Kerala govt to carry out direct inspection along with satellite survey of areas falling in ESZ


Thiruvananthapuram: The Kerala government on Monday said it would be carrying out a direct inspection of the buildings, institutions, land use and other activities in buffer zones, which have already been surveyed using satellite technology.

The decision to carry out a direct inspection was taken at a high-level meeting presided by Chief Minister Pinarayi Vijayan and attended by various ministers including A K Saseendran, P Rajeeve and K Rajan, a statement issued by the Chief Minister's Office (CMO) said.



It was announced in the wake of the state Assembly witnessing heated arguments between the ruling LDF and the Congress-led opposition UDF over the issue of eco sensitive zone (ESZ) issue with the latter saying that the state government should first withdraw its 2019 decision approving a one-km wide buffer zone.

At the meeting it was also decided to form an expert committee which will study the information received from the satellite survey and direct inspection and submit an interim report in one month and a final report in three months to the Supreme Court, the statement said.

Meanwhile, the Chief Secretary of the state has been tasked with codifying the departmental-level information provided by the Local Self-Government, Revenue, Agriculture and Forest departments regarding the buffer zone areas, it said.

It further said that the state has completed the satellite survey of the structures and activities in the buffer zone areas, as directed by the apex court, and the same will be confirmed by the direct inspection.

A review petition has been filed in the apex court for re-examining its June 3 direction and the state will seek an expedited hearing of the case, it added.

Earlier in the day, state Forest Minister A K Saseendran said in the Assembly that the Kerala government's July 27 decision to exclude or exempt residential and agricultural areas as well as government, semi-government and public institutions from the one-kilometre wide eco-sensitive zone (ESZ) has been communicated to the Centre, the Supreme Court and the Central Empowered Committee.

The submission came in response to a query by the opposition UDF on the steps taken to exclude residential and agricultural areas from the ESZ.

He also said that taking into account the objections received against a Central government draft notification which included residential areas around 23 wildlife sanctuaries and national parks in the state, the Cabinet decided to approve the Forest Department's proposal to exclude such areas, agricultural land, and the various public institutions from the ESZ.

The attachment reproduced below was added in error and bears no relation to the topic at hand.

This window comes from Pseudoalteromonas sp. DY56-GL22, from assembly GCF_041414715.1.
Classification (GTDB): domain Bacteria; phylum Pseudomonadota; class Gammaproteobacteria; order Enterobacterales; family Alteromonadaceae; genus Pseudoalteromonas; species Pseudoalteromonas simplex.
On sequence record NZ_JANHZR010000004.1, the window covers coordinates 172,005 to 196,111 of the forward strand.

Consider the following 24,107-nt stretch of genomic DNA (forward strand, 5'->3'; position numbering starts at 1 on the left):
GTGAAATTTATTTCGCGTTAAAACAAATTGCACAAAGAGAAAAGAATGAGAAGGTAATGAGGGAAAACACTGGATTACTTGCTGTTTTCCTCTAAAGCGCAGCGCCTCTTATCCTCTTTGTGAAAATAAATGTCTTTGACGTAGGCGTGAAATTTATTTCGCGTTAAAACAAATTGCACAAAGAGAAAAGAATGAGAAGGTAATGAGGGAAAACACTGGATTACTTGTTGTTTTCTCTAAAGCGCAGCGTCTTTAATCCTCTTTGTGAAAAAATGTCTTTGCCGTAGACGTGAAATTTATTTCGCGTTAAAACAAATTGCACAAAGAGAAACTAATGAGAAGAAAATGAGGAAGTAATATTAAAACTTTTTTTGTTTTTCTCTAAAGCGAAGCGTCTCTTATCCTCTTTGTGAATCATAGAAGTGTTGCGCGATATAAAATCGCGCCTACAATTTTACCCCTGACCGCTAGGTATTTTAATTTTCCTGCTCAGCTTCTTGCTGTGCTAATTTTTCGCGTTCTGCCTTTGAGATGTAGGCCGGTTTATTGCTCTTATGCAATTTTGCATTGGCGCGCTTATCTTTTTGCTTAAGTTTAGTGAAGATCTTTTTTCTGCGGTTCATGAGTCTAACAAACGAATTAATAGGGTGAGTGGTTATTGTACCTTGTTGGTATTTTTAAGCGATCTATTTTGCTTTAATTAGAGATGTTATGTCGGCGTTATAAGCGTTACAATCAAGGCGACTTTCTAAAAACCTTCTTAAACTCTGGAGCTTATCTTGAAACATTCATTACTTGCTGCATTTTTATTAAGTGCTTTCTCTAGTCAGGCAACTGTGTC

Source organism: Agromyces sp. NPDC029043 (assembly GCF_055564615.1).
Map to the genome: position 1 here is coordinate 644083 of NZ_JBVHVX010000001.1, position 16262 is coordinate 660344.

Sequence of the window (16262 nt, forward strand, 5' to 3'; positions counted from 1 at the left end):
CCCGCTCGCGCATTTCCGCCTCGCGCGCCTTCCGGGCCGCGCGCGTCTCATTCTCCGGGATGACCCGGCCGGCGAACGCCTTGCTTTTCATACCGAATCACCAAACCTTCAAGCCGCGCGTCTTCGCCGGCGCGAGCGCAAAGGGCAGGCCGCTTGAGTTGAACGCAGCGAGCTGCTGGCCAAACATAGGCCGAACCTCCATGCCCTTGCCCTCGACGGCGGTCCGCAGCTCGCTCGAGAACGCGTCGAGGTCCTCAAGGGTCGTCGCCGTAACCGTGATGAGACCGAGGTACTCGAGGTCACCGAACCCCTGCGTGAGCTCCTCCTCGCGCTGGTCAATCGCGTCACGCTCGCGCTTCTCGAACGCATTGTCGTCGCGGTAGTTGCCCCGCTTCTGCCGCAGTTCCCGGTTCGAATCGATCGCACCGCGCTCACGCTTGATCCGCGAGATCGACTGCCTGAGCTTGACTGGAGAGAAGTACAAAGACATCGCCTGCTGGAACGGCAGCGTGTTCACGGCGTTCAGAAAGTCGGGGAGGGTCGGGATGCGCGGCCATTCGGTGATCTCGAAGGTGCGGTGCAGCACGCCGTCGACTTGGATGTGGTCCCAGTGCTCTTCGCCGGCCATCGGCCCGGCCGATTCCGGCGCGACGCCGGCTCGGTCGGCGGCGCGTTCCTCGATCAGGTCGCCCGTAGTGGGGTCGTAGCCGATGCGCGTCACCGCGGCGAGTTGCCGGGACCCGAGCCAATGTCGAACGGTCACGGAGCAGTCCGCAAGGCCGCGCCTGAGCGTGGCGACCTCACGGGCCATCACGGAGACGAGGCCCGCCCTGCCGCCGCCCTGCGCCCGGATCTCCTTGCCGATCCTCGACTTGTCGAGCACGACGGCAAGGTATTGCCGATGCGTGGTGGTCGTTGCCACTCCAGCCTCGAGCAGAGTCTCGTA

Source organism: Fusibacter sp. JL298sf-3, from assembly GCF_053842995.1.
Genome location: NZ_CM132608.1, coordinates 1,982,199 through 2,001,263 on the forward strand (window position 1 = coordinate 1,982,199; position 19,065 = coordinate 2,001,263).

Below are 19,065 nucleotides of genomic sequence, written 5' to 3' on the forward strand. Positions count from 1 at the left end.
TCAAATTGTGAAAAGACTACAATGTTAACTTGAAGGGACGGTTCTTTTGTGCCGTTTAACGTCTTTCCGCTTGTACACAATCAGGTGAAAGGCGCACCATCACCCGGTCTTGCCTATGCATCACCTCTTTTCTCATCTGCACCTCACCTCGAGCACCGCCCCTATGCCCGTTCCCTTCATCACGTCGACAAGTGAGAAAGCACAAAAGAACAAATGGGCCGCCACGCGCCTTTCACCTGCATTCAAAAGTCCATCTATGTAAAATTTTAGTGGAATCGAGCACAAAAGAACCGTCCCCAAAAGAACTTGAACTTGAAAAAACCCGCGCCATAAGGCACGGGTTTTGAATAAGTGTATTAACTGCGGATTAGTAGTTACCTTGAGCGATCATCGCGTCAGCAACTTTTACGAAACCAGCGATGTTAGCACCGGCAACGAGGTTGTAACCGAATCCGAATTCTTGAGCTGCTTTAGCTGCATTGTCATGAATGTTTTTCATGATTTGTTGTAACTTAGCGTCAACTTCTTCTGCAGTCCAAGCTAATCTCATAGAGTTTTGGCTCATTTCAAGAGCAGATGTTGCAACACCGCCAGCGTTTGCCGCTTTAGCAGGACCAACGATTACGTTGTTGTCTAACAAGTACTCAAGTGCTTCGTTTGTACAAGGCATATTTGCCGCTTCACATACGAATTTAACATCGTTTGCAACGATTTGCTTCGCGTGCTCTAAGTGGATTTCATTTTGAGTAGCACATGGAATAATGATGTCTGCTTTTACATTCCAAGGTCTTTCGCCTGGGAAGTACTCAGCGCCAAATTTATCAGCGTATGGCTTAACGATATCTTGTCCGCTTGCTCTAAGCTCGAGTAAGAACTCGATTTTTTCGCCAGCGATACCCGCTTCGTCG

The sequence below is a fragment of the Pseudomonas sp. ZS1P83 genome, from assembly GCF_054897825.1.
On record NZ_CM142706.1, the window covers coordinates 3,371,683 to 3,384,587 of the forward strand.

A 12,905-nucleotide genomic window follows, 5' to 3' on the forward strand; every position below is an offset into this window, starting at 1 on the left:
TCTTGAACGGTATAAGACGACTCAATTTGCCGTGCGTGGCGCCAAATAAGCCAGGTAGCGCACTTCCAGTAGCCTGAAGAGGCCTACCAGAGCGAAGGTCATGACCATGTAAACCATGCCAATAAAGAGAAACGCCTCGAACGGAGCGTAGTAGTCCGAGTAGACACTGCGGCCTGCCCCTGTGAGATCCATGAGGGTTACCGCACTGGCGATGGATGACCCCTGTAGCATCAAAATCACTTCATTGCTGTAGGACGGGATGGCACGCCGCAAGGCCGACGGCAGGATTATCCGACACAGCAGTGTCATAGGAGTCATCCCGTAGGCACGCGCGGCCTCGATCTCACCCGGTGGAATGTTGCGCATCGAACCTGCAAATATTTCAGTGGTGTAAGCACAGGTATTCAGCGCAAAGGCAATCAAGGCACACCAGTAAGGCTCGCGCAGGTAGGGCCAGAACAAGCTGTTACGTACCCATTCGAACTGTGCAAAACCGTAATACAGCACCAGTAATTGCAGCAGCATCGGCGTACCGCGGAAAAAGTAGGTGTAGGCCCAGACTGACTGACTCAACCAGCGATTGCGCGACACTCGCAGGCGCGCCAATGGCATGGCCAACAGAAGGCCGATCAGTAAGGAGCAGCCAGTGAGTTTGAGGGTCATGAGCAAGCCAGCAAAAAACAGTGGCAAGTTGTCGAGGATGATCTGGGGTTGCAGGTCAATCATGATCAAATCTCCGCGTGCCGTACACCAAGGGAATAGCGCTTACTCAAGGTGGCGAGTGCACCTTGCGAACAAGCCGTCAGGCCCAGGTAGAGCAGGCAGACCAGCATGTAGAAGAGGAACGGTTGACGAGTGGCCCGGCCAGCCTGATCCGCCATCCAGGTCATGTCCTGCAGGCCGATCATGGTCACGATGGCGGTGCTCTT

The Forest and Wildlife Department's proposal has also been forwarded to the Centre, he further said.

The opposition on the other hand said in the Assembly that if the state government does not set aside or withdraw its earlier decision of 2019 on buffer zones and issue a new one as per the Cabinet decision of July 27, then it will suffer a setback in the apex court and before the empowered committee.

According to the opposition, a 2019 Cabinet decision had in-principle decided that there should be a one-km wide buffer zone.

Leader of Opposition (LoP) in the state Assembly V D Satheesan said that presently the 2019 order is in existence and therefore, the apex court and the empowered committee will not consider the state's plea. Thus, the 2019 order should be replaced with a new one in accordance with the July 27 Cabinet decision, he said.

Saseendran as well as state Law Minister P Rajeeve said there was no need to do that.

The apex court on June 3 had directed that each protected forest, including national parks and wildlife sanctuaries, must have an ESZ of one km and banned mining activities within such parks across the nation.

The top court order came on a batch of applications filed on a pending PIL (public interest litigation) of 1995 and they raised two sets of issues with the first one related to mining activities in and around Jamua Ramgarh, a wildlife sanctuary, in Rajasthan.

The second set of issues was related to prescribing ESZs surrounding the wildlife sanctuaries and national parks.

PTI

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